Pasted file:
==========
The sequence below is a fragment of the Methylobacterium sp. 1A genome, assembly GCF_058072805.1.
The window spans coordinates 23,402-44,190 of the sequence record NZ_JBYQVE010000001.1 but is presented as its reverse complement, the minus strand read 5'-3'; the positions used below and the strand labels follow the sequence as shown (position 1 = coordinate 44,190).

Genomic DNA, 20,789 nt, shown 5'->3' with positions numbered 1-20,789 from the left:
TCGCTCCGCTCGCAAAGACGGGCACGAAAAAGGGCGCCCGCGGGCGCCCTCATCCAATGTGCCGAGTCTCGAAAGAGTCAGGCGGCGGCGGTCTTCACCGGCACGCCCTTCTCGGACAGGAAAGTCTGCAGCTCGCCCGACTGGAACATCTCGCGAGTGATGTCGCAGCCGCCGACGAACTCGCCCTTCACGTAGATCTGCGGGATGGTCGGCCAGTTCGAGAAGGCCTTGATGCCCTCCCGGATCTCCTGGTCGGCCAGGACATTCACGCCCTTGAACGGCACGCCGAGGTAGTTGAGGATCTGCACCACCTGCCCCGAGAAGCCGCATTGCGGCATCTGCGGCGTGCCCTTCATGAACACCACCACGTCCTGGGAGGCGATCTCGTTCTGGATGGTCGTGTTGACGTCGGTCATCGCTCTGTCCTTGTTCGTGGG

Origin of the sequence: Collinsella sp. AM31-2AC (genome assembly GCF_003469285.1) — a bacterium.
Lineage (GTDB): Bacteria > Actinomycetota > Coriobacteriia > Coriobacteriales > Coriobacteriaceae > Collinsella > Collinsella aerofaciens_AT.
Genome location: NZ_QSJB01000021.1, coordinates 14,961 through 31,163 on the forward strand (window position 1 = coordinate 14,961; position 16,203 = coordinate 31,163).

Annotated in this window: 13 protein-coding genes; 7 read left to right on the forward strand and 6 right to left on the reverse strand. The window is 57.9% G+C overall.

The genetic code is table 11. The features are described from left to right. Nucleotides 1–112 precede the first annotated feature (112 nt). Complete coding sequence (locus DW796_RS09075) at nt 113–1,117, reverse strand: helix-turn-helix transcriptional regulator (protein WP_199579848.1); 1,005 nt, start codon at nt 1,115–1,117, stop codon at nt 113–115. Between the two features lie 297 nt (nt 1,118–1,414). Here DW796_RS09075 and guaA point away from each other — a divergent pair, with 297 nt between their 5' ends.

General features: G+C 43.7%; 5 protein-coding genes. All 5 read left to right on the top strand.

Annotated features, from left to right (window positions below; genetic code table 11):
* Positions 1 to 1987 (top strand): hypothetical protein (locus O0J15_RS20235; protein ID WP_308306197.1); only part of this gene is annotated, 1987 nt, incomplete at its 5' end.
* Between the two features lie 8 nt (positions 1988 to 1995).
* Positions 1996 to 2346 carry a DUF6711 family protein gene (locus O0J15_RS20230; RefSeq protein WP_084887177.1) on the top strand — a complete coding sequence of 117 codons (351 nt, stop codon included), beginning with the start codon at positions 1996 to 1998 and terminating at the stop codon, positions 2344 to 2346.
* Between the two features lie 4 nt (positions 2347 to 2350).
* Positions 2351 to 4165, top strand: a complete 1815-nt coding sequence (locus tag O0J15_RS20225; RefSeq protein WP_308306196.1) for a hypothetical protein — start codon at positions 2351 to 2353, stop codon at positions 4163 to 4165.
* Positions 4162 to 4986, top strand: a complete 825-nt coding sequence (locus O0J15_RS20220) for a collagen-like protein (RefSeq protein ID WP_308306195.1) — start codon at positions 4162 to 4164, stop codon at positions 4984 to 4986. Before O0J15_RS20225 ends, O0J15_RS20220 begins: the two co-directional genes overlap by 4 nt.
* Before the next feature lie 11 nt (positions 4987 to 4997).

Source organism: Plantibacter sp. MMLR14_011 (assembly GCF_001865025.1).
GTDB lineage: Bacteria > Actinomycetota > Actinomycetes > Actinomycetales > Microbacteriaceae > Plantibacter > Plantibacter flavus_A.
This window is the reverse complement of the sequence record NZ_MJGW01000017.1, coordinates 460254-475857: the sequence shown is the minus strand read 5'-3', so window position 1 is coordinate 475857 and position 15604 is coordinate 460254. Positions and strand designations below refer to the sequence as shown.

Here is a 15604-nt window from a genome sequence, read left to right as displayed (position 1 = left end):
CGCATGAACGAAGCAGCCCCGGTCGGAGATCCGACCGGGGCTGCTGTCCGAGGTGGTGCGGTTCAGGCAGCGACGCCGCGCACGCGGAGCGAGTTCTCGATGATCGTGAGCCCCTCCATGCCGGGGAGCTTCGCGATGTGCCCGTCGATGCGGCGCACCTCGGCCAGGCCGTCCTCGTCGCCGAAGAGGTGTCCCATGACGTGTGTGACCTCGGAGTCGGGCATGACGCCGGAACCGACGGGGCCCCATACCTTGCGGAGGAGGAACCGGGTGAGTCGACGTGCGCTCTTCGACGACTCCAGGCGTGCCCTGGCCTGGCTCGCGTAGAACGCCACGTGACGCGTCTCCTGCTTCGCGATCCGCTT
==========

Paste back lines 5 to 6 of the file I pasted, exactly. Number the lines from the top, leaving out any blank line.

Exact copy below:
Origin of the sequence: Collinsella sp. AM31-2AC (genome assembly GCF_003469285.1) — a bacterium.
Lineage (GTDB): Bacteria > Actinomycetota > Coriobacteriia > Coriobacteriales > Coriobacteriaceae > Collinsella > Collinsella aerofaciens_AT.